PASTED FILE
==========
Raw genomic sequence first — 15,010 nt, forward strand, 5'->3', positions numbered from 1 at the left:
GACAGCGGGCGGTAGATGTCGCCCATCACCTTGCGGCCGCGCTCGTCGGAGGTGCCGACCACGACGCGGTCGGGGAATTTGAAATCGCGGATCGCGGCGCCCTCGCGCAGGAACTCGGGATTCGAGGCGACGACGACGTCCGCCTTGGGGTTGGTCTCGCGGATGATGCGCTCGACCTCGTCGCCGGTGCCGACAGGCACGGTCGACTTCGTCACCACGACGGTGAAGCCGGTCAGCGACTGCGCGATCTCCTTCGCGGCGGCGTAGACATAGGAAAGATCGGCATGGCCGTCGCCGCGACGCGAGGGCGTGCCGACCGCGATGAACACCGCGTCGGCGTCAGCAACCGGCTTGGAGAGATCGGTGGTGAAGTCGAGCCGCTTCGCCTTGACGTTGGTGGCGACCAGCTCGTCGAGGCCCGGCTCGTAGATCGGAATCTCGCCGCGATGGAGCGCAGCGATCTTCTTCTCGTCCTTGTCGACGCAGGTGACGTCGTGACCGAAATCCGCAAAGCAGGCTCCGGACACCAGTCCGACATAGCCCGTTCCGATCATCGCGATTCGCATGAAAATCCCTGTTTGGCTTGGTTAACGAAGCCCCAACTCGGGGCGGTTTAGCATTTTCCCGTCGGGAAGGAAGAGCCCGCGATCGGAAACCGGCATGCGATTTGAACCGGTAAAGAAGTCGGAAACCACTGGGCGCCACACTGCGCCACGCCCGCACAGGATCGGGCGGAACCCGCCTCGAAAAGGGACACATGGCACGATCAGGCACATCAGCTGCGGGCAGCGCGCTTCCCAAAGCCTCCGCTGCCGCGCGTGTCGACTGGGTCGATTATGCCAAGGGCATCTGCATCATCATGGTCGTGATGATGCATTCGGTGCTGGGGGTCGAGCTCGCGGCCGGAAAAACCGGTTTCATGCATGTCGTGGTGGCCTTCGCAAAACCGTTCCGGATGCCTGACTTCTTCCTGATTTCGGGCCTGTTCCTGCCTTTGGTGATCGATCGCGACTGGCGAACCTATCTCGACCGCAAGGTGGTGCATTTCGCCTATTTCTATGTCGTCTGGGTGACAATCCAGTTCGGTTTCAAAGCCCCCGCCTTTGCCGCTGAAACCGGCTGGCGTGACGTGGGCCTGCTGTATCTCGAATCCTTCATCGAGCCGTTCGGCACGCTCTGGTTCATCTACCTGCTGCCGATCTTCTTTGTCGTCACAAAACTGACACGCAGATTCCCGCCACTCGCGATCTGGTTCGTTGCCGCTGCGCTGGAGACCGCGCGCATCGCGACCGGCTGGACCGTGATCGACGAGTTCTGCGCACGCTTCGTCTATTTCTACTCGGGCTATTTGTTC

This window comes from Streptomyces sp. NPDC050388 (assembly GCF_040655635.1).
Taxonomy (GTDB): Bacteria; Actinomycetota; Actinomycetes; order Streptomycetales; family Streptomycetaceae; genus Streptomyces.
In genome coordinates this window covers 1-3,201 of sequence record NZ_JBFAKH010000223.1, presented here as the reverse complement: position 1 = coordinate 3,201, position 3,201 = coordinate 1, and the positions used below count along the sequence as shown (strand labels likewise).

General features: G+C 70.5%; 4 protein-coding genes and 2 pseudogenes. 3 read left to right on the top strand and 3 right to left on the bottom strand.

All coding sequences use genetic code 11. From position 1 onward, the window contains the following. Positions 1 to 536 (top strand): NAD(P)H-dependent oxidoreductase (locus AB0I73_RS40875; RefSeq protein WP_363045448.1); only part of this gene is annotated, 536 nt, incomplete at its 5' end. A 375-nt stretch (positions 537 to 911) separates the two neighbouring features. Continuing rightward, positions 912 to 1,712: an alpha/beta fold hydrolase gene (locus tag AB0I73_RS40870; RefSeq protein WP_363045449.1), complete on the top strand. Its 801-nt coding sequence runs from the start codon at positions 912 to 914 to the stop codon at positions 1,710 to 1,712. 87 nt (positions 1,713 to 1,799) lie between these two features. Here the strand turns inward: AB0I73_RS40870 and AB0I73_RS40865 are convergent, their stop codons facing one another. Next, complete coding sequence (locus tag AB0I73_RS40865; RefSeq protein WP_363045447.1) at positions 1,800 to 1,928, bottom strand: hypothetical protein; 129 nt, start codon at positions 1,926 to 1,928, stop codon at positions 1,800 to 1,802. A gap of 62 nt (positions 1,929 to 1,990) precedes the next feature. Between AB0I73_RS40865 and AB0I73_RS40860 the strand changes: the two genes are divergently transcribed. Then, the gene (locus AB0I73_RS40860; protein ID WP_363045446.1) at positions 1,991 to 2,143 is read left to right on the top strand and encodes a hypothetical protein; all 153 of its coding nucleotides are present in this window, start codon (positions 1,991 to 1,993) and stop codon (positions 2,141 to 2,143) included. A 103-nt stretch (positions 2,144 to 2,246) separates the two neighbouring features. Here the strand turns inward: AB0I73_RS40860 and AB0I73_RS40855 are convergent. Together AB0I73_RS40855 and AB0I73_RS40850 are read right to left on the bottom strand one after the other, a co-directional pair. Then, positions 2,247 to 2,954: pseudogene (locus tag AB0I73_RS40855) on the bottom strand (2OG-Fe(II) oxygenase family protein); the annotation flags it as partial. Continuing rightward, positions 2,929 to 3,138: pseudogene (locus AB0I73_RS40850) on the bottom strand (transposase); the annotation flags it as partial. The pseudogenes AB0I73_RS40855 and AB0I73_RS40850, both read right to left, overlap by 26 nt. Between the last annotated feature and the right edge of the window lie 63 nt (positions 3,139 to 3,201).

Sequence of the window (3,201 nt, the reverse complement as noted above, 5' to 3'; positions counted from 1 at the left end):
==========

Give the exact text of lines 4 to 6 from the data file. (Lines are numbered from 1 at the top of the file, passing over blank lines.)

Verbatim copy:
Taxonomy (GTDB): Bacteria; Actinomycetota; Actinomycetes; order Streptomycetales; family Streptomycetaceae; genus Streptomyces.
In genome coordinates this window covers 1-3,201 of sequence record NZ_JBFAKH010000223.1, presented here as the reverse complement: position 1 = coordinate 3,201, position 3,201 = coordinate 1, and the positions used below count along the sequence as shown (strand labels likewise).

General features: G+C 70.5%; 4 protein-coding genes and 2 pseudogenes. 3 read left to right on the top strand and 3 right to left on the bottom strand.